I attended a demonstration recently that Stiles Machinery held for the new Homag laserTec edge processing technology. The demonstration was done at Stiles headquarters in Kentwood, Mich., and the manufacturers in attendance paid close attention.

Edgebanding is applied using a laser that activates a glue layer that is already part of the edgeband itself. The finished edge reportedly provides superior bond strength, appearance, and increased heat and moisture resistance.

The technology was introduced in Europe and is being used in some 50 customer installations around the world.

Stiles used a Homag KAL 330 profiLine edgebander and new Ligmatech ZHR 200 Boomerang return conveyor for the demonstration. Representatives were on hand from Stiles, Rehau and Doellken.

IMA has also demonstrated a similar technology in Europe on its edgebanding equipment. See a more detailed description of the technology. To learn more about applications in Europe, see www.cabinetmakerfdm.com/8590.html . See a video of the Stiles demonstration.

One of the biggest advantages is the cost and effort of maintaining glue pots, handling adhesives and dealing with glue lines in finished pieces are all taken out of the equation. Ikea is also reportedly using the technology, and expects it to cut costs in the long run because they can get rid of the glue pot.

At the presentation in Michigan, several people commented that another advantage was in sales and marketing. Having a product with a new, improved edge could prove to be a great selling point.

In the presentation itself, Gene Newburg and Doug Maat of Stiles both remarked that they had not seen this kind of completely new technology in a number of years. Maat said that four out of seven companies on the recent Stiles technical tour that saw this technology in Europe are already planning to use it in their operation.

A presentation by Michael Jungblut, a Stiles product specialist, outlined the important points of the technology. He explained how the diode laser is especially useful in plastic welding applications such as edgebanding. He said that Homag holds a patent for the use of diode lasers for this purpose.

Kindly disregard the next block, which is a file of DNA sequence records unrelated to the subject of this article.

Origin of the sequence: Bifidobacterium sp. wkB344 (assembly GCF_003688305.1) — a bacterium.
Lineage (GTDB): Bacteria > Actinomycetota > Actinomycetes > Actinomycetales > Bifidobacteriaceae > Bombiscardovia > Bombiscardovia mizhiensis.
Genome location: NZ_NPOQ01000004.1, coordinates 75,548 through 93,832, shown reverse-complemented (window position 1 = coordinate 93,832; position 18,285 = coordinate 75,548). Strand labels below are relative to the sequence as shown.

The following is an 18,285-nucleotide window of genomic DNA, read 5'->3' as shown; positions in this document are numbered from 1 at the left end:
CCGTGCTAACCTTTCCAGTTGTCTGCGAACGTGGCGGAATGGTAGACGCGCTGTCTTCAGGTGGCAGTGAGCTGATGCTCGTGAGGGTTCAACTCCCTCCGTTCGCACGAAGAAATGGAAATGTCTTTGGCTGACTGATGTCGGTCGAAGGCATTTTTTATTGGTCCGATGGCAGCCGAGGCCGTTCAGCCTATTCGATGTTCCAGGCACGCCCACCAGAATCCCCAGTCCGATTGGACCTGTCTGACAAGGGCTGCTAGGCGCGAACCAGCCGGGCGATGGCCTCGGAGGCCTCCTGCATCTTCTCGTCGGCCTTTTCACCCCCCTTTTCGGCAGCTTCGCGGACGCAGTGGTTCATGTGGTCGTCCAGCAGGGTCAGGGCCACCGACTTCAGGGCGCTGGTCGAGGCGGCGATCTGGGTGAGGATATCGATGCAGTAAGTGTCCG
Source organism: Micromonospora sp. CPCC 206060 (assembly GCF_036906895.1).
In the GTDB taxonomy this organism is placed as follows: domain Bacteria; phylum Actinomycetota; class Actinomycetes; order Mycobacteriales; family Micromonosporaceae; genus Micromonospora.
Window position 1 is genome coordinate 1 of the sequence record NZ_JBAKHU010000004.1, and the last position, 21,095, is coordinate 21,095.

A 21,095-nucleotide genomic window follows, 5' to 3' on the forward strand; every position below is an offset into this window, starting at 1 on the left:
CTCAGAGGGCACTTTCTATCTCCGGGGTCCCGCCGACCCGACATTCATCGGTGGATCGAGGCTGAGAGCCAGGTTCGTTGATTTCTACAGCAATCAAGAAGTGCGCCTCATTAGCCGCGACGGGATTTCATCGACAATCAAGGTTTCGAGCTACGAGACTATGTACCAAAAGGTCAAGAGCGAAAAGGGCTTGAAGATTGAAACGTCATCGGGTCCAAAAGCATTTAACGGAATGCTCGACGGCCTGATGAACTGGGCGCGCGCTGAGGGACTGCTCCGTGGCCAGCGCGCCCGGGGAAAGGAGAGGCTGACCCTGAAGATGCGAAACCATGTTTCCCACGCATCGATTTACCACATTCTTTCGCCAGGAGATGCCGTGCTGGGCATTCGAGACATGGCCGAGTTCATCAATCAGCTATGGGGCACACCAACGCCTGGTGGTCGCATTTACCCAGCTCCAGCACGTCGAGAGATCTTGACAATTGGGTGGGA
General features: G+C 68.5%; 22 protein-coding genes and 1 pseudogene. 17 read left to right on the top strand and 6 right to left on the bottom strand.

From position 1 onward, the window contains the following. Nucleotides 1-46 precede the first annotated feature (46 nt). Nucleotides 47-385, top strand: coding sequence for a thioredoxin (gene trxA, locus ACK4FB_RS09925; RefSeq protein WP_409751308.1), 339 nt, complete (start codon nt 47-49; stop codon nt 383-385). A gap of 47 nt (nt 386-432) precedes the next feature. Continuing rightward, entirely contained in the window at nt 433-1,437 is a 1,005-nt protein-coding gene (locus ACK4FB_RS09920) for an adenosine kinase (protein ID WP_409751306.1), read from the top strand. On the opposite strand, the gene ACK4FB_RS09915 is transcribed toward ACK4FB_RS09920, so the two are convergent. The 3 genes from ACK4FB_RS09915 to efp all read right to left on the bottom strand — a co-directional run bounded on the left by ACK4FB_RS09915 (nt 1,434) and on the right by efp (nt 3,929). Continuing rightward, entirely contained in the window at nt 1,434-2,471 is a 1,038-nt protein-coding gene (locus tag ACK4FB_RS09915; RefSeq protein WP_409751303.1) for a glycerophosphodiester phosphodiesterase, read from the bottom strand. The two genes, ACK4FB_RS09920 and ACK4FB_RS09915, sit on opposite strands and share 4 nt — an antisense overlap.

The laser itself is deflected by an oscillating mirror over the whole width of the edgeband, which can be ABS, polypropylene, PVC, melamine, or veneer. The laser creates heat that melts the material.

The laserTec system can produce a product with no visual joint and more durable and water-resistant characteristics.

Jungblut said the current cost of the system is $295,000. That’s in addition to the cost of the edgebander itself. He said that the technology is suitable for mid-level edgebanding machines and above.
A 3000-watt laser can run at about 90 feet per minute. The demo at Stiles was at about 60 feet per minute.

Rehau’s David Stanton described some of the functional and design features of the edgebanding. He said that Rehau is producing LaserEdge edgebanding in Europe and plans to produce it at a plant in Baie d’Ufe, Quebec, for the North American market.

The actual machine demonstration was done by Steve Konyndyk of Stiles. He described each step in the process and then sample pieces were fed through the edgebander.

Gary Wernlund of Stiles wound up the presentation with a question-and-answer session. He commented that this was one of the largest “leaps” in technology this big that he has seen in a few years. He believes that the first applications in North America will be in office furniture, and that health care will also be a good fit.

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